2009
In Comparison

"Bricks are the resonating fundamentals of society. Bricks are layers of clay that sound like records, just simply too thick. Like records they appear in series, but every brick is slightly different – not just another brick in the wall. Bricks create spaces, organize social relations and store knowledge on social structures. They resonate in a way that tells us if they are good enough or not. Bricks form the fundamental sound of our societies, but we haven't learned to listen to them.

1987
Indoctrination

This film is about a five-day seminar designed to teach executives to "sell themselves" better. This course, designed for managers, teaches the basic rules of dialectics and rhetoric and provides training in body language, gesture and facial expression. The aim of selling something has always been a principle of mercantile action. Yet it was only through the marriage of psychology and modern capitalism that the idea of selling oneself was perfected.

-- Lutz Hachmeister

1997
The Interview

In the summer of 1996 we filmed application training courses in which one learns how to apply for a job. School drop outs, university graduates, people who have to be retrained, the long-term unemployed, recovered drug addicts and mid-term managers – all of them are supposed to learn how to how to market and sell themselves, a skill to which the term “self-management” is applied. The self is perhaps nothing but a metaphysical hook from which to hang a social identity.

2006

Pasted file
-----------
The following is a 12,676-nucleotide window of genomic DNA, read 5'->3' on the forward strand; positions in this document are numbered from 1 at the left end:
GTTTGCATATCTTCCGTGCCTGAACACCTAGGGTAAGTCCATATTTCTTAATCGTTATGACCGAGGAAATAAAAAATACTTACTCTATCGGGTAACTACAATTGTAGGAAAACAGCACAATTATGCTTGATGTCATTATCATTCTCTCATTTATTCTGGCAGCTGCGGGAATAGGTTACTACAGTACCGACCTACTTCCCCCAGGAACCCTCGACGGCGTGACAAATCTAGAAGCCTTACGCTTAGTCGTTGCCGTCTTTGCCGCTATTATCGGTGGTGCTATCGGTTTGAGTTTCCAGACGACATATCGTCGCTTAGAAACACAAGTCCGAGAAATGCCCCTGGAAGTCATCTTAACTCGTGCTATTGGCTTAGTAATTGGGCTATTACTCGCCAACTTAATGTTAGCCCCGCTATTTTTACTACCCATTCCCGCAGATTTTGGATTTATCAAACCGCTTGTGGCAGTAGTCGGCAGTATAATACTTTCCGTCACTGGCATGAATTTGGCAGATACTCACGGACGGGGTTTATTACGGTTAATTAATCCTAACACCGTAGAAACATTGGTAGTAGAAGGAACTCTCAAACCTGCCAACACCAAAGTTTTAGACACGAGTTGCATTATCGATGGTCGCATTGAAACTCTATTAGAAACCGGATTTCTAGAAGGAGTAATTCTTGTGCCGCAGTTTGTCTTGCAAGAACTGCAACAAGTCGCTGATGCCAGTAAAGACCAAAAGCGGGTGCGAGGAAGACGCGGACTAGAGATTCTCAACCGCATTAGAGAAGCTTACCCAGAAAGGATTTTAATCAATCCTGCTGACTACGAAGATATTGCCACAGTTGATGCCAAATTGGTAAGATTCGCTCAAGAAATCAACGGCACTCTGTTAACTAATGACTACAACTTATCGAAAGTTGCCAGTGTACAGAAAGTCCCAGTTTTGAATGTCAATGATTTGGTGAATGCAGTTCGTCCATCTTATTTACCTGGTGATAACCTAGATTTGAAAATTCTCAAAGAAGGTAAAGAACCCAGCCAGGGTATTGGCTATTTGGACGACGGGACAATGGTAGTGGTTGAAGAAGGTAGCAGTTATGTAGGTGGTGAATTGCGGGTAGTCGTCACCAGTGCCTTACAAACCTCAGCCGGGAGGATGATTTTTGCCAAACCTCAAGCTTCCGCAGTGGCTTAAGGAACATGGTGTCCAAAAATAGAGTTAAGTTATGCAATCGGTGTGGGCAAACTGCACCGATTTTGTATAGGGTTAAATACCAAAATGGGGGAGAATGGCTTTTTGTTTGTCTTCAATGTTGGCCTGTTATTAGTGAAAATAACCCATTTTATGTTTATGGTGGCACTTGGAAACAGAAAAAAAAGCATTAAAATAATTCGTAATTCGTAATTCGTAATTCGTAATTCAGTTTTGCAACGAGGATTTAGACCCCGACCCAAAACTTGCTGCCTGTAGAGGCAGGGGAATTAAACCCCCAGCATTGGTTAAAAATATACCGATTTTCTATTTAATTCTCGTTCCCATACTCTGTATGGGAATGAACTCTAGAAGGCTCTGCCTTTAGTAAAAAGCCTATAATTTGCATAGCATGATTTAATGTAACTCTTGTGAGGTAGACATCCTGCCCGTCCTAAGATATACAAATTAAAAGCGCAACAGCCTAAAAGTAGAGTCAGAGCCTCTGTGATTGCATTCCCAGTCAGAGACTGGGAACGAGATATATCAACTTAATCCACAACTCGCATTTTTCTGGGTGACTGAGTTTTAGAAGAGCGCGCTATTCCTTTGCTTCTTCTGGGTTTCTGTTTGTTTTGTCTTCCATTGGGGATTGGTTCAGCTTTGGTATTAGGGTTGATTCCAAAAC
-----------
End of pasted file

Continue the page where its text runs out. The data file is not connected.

It Hurts

The repeatedly distorted, primate behaviour of an (ani)female carrying her baby, reflecting the pain and suffering provoked by the mother/child relationship.

1983
Jean-Marie Straub and Daniele Huillet at Work on Franz Kafka's "Amerika"

"This film is at once a self-portrait and an homage to Jean-Marie Straub, Farocki's role model and former teacher. Farocki's admiration for Straub was so great that he said of Between Two Wars, Perhaps I only made this film to earn Straub's recognition."  In this observation-driven film, Farocki documents the fulfillment of his wish. The film shows Farocki, under Straub's direction, rehearsing for his role as Delamarche in the film Klassenverhältnisse (1983). Anyone who has seen Farocki's documentary of the shoot will never forget these short scenes.

1999
The Kiss

Made with Ian Bourn.

A depiction of the forced development of a hothouse flower. Organic growth is progressively overtaken by a more sinister mechanical process.

"The makers manage very convincingly to wrong-foot the viewer in just five minutes in this minimalist, lyrical film about a blossoming flower."

—International Film Festival Rotterdam (2000)

"A film of a disarming seeming simplicity which enigmatically prompts reflections on its meaning and its use of media."

—International Jury, L’Immagine Leggera Festival, (Sicily, 2000, winner of 3rd prize)

2001
Lisa

Two women occupy one space. Without showing their faces, the camera lingers on their bodies in images that capture both from an extreme high angle. The camera distorts the female body, even creating a grotesque effect. A voice repeatedly calls for a woman: “Lisa, come here, don’t be afraid… that’s it, I won’t hurt you.” A video which explores the gaze on the female body, and the desires and violence overwhelming it.

This title is also available on Hester Scheurwater Videoworks: Volume 1.